… co-sign for a car loan. Sure, your freshly minted college grad might need a car to get to the new job. But don’t reflexively think it’s your job to co-sign for a car loan. If your grad flakes on the payments that means you are on the hook. And don’t think they will learn a hard lesson if the car is repo’d. You’ll take the hit as well: it’s going to show up as a major ding on your credit file.
Encourage your grad to shop for a less expensive car-new or used-that they can qualify for financing on their own.
… co-sign for an unsecured credit card. Sure, this one is unsecured debt, but it’s still got the potential to screw up your finances. The credit card issuer—or the debt collection firm that buys the account—can and will come after you for payment.
If your grad can’t land a card on her own, then encourage her to shop for a secured credit card that reports transactions to one of the three major credit bureaus. With a secured card the holder will need to fork over a deposit—that’s the secured part-and charges are limited to that sum. It’s credit on training wheels. The idea is for the grad to spend six months to a year being a payment angel on this card to start building a solid credit report. Then it will be no problem to graduate into a regular credit card; in fact, chances are offers will start pouring in once that payment history on the secured card is established.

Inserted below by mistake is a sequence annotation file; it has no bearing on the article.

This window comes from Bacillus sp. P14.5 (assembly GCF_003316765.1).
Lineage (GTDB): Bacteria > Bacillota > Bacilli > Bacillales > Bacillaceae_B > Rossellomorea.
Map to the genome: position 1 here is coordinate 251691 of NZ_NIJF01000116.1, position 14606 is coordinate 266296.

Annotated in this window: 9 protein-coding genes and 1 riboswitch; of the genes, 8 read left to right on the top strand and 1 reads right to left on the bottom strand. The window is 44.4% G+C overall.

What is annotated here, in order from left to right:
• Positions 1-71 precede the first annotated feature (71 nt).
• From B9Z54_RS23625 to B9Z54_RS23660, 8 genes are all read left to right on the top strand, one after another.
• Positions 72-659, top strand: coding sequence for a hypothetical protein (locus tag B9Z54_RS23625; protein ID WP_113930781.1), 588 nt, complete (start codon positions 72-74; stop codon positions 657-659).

Now about the deposit: if your grad can’t navigate this speed bump, go ahead and chip in. Up to you whether you want to make it a gift or a loan.